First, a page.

The September 2015 issue of Inc. magazine is devoted to the “Inc. 500 – the 500 Fastest Growing Private Companies in America.” Over the next several postings, I’ll try to glean some wisdom from the leaders of the Inc. 500 companies . . . try to discern what they believe made them successful. But first, let’s talk about entrepreneurship in general. Inc. has collected some statistics which, taken together, outline what we might call the “traditional” path to entrepreneurship. You may be interested in learning whether your entrepreneurial journey followed this “traditional” path, or followed a path entirely of your own making. If so, please continue reading below.
Entrepreneurship by the numbers. How do you measure up?
Growing up, almost 2/3 of the Inc. 500 founders had parents, siblings, or other extended family members who were entrepreneurs.
88% hold college degrees or higher.
Over 2/3 of those founders started their first business before their 30th birthday.
60% of all Inc. 500 founders have started more than one business, and 76% of all have never had to close a business.
57% of Inc. 500 companies were founded by their CEO, while an additional 36% we’re started by co-founders. Of those co-founded companies, 43% of the co-founders were close friends . . . only 14% were co-founded by family members.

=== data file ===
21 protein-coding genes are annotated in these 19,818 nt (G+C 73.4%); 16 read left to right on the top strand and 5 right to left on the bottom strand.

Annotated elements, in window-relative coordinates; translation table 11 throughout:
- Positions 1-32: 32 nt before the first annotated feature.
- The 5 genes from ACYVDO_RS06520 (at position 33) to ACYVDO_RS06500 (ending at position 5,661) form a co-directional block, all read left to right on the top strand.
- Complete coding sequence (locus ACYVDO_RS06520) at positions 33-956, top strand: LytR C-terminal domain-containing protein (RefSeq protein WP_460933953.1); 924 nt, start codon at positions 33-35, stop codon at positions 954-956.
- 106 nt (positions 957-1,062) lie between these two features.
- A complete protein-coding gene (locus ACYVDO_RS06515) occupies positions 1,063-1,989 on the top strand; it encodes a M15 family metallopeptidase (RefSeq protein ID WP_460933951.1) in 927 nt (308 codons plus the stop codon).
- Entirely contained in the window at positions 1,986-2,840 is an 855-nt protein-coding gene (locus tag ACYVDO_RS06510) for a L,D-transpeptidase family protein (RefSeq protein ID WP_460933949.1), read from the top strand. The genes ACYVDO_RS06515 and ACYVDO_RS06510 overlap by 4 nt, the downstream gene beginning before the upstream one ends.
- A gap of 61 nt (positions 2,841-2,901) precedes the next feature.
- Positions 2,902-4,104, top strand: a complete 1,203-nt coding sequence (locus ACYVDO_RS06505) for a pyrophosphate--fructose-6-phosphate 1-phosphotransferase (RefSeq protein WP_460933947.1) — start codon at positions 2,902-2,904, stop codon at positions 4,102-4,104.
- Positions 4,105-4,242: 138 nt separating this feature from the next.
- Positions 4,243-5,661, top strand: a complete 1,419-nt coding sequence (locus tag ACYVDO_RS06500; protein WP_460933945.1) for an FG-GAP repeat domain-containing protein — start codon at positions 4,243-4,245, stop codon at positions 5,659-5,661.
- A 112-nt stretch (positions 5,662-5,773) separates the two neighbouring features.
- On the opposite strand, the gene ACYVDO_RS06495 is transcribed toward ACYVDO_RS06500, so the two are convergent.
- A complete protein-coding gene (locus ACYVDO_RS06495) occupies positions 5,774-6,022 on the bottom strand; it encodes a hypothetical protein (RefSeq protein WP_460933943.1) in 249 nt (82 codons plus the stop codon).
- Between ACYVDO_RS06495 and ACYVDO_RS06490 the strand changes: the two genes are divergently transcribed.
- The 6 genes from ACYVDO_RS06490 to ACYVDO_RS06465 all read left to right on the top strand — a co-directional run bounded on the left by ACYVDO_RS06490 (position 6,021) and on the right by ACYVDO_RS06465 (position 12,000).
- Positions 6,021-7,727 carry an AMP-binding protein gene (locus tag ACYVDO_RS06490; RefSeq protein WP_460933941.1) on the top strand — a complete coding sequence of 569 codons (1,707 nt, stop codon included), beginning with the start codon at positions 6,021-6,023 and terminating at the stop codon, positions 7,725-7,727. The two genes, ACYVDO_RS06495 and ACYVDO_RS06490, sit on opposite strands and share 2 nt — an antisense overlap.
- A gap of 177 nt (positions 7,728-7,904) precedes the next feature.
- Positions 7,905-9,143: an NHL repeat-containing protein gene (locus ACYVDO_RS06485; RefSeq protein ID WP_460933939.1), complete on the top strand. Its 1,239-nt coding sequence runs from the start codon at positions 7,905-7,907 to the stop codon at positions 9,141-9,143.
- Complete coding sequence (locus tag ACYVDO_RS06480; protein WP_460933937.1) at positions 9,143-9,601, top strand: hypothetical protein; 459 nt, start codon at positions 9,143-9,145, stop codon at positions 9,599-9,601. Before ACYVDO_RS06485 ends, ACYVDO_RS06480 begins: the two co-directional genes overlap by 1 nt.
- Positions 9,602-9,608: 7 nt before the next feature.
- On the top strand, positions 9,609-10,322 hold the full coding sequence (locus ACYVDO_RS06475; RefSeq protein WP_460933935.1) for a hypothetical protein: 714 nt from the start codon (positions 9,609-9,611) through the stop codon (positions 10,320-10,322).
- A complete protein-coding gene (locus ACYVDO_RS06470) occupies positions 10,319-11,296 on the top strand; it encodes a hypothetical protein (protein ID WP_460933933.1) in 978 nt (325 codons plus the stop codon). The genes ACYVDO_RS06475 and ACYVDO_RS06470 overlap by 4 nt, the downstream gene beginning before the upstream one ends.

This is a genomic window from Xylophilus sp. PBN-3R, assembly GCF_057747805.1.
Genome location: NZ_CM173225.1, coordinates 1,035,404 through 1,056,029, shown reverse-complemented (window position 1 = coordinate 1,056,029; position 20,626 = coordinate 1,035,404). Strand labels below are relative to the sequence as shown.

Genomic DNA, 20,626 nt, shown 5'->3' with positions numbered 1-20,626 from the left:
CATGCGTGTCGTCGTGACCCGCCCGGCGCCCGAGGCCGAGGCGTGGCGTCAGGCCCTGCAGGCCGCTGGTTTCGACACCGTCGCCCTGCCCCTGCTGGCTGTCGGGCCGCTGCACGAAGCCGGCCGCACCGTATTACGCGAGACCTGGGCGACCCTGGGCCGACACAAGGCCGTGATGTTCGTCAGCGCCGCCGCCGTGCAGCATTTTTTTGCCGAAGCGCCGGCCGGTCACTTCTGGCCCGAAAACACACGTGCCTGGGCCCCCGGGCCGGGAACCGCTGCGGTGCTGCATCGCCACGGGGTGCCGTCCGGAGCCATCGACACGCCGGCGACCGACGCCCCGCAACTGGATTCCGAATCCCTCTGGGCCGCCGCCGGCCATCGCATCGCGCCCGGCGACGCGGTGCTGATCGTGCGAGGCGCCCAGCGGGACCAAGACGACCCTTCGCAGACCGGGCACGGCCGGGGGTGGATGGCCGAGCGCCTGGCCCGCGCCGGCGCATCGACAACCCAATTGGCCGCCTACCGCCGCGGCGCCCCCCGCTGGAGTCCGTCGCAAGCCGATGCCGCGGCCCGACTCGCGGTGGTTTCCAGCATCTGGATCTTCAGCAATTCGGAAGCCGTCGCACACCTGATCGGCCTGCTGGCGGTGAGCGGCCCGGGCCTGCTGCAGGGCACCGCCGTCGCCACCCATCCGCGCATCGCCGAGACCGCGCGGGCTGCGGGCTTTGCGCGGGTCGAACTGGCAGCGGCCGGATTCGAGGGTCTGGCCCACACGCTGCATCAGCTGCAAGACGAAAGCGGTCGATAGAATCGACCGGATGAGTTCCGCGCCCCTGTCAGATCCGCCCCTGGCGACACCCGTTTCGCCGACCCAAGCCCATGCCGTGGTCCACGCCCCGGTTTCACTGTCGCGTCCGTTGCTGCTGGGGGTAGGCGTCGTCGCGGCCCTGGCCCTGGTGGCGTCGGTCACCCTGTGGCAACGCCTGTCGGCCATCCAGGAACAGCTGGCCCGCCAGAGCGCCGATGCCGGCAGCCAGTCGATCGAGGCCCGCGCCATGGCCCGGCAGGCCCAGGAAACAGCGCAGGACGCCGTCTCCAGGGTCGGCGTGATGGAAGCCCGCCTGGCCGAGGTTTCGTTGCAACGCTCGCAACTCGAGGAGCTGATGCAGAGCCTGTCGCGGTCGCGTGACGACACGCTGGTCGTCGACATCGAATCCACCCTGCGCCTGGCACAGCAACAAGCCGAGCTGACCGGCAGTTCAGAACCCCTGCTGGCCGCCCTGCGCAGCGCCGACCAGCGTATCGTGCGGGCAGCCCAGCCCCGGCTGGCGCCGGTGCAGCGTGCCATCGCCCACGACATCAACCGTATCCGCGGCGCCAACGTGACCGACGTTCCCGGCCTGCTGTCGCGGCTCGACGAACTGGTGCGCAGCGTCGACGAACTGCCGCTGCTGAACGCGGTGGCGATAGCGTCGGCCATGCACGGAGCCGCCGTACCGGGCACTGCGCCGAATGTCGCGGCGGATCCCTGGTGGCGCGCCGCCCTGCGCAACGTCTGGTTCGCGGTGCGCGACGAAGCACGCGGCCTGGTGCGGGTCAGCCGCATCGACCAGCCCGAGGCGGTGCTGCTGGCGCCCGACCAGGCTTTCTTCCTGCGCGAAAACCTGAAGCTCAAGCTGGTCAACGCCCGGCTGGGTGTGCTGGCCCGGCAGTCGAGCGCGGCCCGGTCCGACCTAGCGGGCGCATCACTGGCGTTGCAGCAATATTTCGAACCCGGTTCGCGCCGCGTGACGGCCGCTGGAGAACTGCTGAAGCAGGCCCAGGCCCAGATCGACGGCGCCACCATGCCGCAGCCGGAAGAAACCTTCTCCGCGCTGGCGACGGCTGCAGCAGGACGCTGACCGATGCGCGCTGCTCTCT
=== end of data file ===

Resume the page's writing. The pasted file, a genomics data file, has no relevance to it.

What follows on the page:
Over 2/3 of Inc. 500 founders say their founding team is still intact.
58% of Inc. 500 founders started their first business with less than $10,000. 86% have never used venture capital funding. Apparently a debt averse crowd, 71% started with their own personal savings.
24% of Inc. 500 CEOs waited three years or more before drawing a paycheck.
Only about 1/3 of Inc. 500 companies came to market with a unique product or service that didn’t exist before. The remaining 2/3 began by bringing improvements to existing products or services.
89% sell their products or services to other businesses while only 34% sell to consumers.
Where did Inc. 500 founders decide to locate their new company? 44% chose a location near friends and family. 30% were influenced by a pre-existing customer base. 19% wanted to be in a community friendly to startups, or where there was a concentration of similar businesses.
Now remember, these stats are taken from what Inc. magazine believes are the top 500 entrepreneurial companies in the country . . . the best of the best. If we were to look at the same stats for all privately held, entrepreneurial companies, we would probably see some significant differences. Still, if you want to compare yourself to something, wouldn’t you want to compare yourself to the best?
In the next several postings we’ll look at some of the Inc. 500 leaders . . . at their behavioral traits, their leadership styles, and at what they did (or didn’t do) to earn a place in this very elite group of companies. Stay tuned.